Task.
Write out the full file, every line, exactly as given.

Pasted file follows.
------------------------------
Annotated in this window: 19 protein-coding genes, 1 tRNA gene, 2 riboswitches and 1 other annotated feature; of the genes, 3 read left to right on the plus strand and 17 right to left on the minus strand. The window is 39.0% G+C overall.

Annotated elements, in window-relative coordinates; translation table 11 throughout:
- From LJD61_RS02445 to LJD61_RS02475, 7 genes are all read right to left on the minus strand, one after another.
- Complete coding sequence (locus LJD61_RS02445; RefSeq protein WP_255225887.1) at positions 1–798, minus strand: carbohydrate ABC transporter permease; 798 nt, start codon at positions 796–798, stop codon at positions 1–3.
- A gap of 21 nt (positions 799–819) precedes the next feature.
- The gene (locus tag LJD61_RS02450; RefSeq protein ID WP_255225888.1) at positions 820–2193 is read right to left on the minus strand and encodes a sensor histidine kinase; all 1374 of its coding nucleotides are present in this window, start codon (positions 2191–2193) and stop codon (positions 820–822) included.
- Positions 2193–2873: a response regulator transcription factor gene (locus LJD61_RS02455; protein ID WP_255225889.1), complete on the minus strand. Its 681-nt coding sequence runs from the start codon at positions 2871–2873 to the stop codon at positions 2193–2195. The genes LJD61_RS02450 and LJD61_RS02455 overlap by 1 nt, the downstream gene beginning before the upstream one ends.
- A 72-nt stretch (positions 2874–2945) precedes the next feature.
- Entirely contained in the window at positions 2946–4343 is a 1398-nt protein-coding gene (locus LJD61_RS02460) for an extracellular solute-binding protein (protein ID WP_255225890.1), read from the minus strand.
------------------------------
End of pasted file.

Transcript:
Annotated in this window: 19 protein-coding genes, 1 tRNA gene, 2 riboswitches and 1 other annotated feature; of the genes, 3 read left to right on the plus strand and 17 right to left on the minus strand. The window is 39.0% G+C overall.

Annotated elements, in window-relative coordinates; translation table 11 throughout:
- From LJD61_RS02445 to LJD61_RS02475, 7 genes are all read right to left on the minus strand, one after another.
- Complete coding sequence (locus LJD61_RS02445; RefSeq protein WP_255225887.1) at positions 1–798, minus strand: carbohydrate ABC transporter permease; 798 nt, start codon at positions 796–798, stop codon at positions 1–3.
- A gap of 21 nt (positions 799–819) precedes the next feature.
- The gene (locus tag LJD61_RS02450; RefSeq protein ID WP_255225888.1) at positions 820–2193 is read right to left on the minus strand and encodes a sensor histidine kinase; all 1374 of its coding nucleotides are present in this window, start codon (positions 2191–2193) and stop codon (positions 820–822) included.
- Positions 2193–2873: a response regulator transcription factor gene (locus LJD61_RS02455; protein ID WP_255225889.1), complete on the minus strand. Its 681-nt coding sequence runs from the start codon at positions 2871–2873 to the stop codon at positions 2193–2195. The genes LJD61_RS02450 and LJD61_RS02455 overlap by 1 nt, the downstream gene beginning before the upstream one ends.
- A 72-nt stretch (positions 2874–2945) precedes the next feature.
- Entirely contained in the window at positions 2946–4343 is a 1398-nt protein-coding gene (locus LJD61_RS02460) for an extracellular solute-binding protein (protein ID WP_255225890.1), read from the minus strand.